The other point that came up that Windows CE and NetWare don't allow for direct signing to errno; errno = 0 is an error on those platforms. Brad Clements submitted a patch to add a macro to Python for setting errno. Well, Tim pointed out that it is an ISO C requirement that errno be assignable. This led Guido to "have a very strong urge to tell [Brad's patch] to go away". Let me say that from my personal experience on Python-dev I have noticed that Python-dev does not like work-arounds for things that don't work because something does not follow a standard; this is especially true for anything dealing with ISO C. So if you have a problem and it is because your platform is not standards-compliant, I would not expect to get much sympathy from Python-dev (unless it is a Windows desktop OS =).
In the end it was suggested to the CE guys to just keep a branch of the CVS where they fixed the whole errno issue. That way they can just sync with the core and not have to go through and change all of the errno lines every time they sync.
This thread even split into another one entitled Reserved keywords in source in which Brad Clements pointed out that finally is a reserved word on Windows CE. This, once again, flies in the face of ISO C.
Francois Pinard brought up the point that most beginners don't realize that .sort() does not return anything; the sorting is done in-place. He thought that adding a .sorted() method to lists that would work just like .sort() but also return the list would be nice. Would not only possibly simplify some code by allowing a sort method to be called in the header of a for loop, but possibly prevent newbie errors as previously mentioned.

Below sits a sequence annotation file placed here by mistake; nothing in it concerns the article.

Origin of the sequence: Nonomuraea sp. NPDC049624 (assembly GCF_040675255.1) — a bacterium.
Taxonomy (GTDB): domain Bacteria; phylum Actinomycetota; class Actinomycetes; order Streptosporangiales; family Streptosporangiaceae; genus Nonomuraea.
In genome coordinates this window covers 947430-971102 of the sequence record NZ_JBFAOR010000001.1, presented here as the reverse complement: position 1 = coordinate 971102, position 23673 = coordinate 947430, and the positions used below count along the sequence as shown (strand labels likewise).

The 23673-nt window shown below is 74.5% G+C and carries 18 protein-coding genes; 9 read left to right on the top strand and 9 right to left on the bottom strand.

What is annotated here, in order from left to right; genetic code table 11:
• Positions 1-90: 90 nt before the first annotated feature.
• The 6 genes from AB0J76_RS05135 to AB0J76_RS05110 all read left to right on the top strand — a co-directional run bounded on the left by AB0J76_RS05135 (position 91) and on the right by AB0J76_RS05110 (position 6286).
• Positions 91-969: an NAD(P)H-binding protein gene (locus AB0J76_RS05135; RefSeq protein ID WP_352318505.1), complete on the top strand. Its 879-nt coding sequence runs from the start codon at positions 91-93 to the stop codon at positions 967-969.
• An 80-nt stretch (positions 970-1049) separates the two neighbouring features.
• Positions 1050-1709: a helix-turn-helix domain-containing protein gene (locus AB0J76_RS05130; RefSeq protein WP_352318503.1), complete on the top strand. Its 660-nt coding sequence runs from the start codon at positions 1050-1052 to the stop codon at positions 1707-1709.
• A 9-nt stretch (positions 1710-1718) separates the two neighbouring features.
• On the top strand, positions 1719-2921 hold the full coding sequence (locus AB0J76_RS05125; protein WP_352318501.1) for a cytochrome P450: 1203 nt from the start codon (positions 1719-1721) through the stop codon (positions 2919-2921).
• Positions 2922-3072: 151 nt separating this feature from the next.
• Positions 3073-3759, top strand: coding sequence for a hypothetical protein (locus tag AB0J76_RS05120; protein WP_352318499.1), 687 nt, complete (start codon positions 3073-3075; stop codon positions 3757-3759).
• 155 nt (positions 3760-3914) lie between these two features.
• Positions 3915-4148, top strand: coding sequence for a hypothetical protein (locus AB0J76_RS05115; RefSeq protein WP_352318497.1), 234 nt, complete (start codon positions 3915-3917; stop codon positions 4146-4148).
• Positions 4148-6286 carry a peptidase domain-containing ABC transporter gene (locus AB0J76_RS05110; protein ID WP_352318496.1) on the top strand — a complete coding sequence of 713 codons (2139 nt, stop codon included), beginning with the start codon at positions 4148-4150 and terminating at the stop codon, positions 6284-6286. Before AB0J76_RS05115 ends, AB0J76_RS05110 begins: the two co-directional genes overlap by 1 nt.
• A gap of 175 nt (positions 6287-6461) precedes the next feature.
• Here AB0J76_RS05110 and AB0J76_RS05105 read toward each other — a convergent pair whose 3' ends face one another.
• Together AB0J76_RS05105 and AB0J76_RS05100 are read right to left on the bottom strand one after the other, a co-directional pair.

Greg Ewing suggested a sorted() function instead that would basically do what Francois wanted. This causeed Timothy Delaney to suggest possible magic methods __sort__ and __isort__.
Guido responded saying that "this is a problem that should not be addressed by changes to the language, builtins or library". So there you go, the BDFL has spoken.
In case people are interested, the Lib/plat-xxx directories are "for platform-specific modules". Most of them, apparently, "are collections of system constants generated by Tools/scripts/h2py.py" .
For the spambayes project, Guido asked how to add an encoding to encodings.aliases. He wondered if there was an official API or if:
import encodings.aliases encodings.aliases.aliases['ansi-x3-4-1968'] = 'ascii' # This is wrong! Read on for why...